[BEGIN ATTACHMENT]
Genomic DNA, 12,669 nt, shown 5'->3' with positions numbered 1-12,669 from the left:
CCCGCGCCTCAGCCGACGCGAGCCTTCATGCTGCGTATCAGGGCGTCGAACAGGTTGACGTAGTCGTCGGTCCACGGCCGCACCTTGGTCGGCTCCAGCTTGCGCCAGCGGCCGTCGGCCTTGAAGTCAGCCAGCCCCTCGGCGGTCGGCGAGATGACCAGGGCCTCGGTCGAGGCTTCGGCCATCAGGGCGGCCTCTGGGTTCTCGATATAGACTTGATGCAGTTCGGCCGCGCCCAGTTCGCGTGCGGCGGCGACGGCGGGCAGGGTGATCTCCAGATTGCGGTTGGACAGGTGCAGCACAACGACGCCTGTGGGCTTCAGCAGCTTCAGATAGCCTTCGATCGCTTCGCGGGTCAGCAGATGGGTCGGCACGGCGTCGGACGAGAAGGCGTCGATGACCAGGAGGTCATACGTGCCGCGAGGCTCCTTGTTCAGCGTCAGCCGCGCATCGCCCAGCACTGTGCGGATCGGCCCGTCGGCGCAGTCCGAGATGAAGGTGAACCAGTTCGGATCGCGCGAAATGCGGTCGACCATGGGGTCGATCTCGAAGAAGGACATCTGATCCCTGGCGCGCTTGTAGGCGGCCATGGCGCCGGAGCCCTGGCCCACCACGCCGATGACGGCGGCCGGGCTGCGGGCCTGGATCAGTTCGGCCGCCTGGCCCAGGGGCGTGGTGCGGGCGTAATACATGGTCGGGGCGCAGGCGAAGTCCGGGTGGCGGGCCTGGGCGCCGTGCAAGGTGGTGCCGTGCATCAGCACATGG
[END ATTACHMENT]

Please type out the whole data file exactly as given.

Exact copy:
Genomic DNA, 12,669 nt, shown 5'->3' with positions numbered 1-12,669 from the left:
CCCGCGCCTCAGCCGACGCGAGCCTTCATGCTGCGTATCAGGGCGTCGAACAGGTTGACGTAGTCGTCGGTCCACGGCCGCACCTTGGTCGGCTCCAGCTTGCGCCAGCGGCCGTCGGCCTTGAAGTCAGCCAGCCCCTCGGCGGTCGGCGAGATGACCAGGGCCTCGGTCGAGGCTTCGGCCATCAGGGCGGCCTCTGGGTTCTCGATATAGACTTGATGCAGTTCGGCCGCGCCCAGTTCGCGTGCGGCGGCGACGGCGGGCAGGGTGATCTCCAGATTGCGGTTGGACAGGTGCAGCACAACGACGCCTGTGGGCTTCAGCAGCTTCAGATAGCCTTCGATCGCTTCGCGGGTCAGCAGATGGGTCGGCACGGCGTCGGACGAGAAGGCGTCGATGACCAGGAGGTCATACGTGCCGCGAGGCTCCTTGTTCAGCGTCAGCCGCGCATCGCCCAGCACTGTGCGGATCGGCCCGTCGGCGCAGTCCGAGATGAAGGTGAACCAGTTCGGATCGCGCGAAATGCGGTCGACCATGGGGTCGATCTCGAAGAAGGACATCTGATCCCTGGCGCGCTTGTAGGCGGCCATGGCGCCGGAGCCCTGGCCCACCACGCCGATGACGGCGGCCGGGCTGCGGGCCTGGATCAGTTCGGCCGCCTGGCCCAGGGGCGTGGTGCGGGCGTAATACATGGTCGGGGCGCAGGCGAAGTCCGGGTGGCGGGCCTGGGCGCCGTGCAAGGTGGTGCCGTGCATCAGCACATGG